17. You say it’s the “players” and the “team” that have decided the logo is sacred and they’ll block shots for it and whatever. That’s your whole argument, and that’s how you’re drawing a big thick distinction between the players and, say, the marketing folks. But the headline says the “media and everyone else” should avoid stepping on it? You just drew this big distinction between players and non-players in order to dodge Wysh’s dog bowl point, but somehow you want it both ways.

    Well, at least you have the sense to admit the argument makes no sense. So we’ve all got that clear insight into your thought process.

    • I get that you think you’re expressing a coherent opinion that absolutely destroys Bourne’s argument, but you’re really not. I can’t figure out what point you’re trying to make at all.

    • The dog bowl point is a huge over-reach though. The logo in all shapes and forms is not what the players place value and importance on. At face value, the logo is just an identifier for the franchise. But its not the logo on my Bobby Orr replica sweater that the Bruins block shots for, it’s the logo on their chests while they are on the ice, busting their sack for the TEAM. Likewise, the logo on the locker room floor isn’t there just because they thought it would be cute, it’s there in the middle of the room so that everybody has a prominant reminder of what they’re playing for and what they have committed to: the TEAM. So in the grand scheme of things, unless the team places any importance on dog bowls, I don’t think that angle has much weight to it.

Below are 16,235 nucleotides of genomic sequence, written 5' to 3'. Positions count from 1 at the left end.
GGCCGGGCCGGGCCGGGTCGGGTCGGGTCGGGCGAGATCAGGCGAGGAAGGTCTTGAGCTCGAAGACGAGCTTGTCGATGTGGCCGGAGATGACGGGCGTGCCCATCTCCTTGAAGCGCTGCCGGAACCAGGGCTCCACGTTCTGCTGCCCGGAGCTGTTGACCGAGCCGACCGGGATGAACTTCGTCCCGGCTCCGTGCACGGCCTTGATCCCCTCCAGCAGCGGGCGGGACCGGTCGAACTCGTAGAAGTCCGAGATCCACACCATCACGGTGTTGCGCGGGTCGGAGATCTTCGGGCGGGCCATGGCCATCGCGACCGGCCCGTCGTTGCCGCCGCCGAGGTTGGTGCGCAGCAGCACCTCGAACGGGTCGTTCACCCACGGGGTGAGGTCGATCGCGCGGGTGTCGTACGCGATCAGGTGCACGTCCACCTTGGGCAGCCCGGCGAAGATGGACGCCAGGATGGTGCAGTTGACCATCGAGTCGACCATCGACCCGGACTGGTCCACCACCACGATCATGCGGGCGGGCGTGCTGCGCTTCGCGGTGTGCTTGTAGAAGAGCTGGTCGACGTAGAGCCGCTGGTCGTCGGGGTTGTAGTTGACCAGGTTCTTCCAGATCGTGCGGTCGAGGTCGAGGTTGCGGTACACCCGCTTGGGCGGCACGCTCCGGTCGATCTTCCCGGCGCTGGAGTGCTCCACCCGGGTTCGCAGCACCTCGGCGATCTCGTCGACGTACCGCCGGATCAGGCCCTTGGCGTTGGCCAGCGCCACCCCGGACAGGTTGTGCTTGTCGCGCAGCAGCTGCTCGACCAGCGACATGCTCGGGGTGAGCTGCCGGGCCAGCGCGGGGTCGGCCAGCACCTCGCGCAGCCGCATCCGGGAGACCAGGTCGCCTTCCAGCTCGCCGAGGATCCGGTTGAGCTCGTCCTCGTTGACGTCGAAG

• If you’re saying that players are allowed to step on it, you’re mistaken. Players in particular are expected to know and to not step on the logo. You’d probably get a stern talking to from one of the vets if you did.

  18. At the end of the day, it’s just a game. Nothing about it should be placed above common sense.

  19. I like how you brought up Star Wars figurines to really bring it home for Wysh.

  20. I”m with bourne on all points here. Did beiber do anything to win the cup? I mean, if he did something nice for the team, or hell, even held Patrick Kane’s beer at the after party, sure, join in. But if he did nothing? Hands off.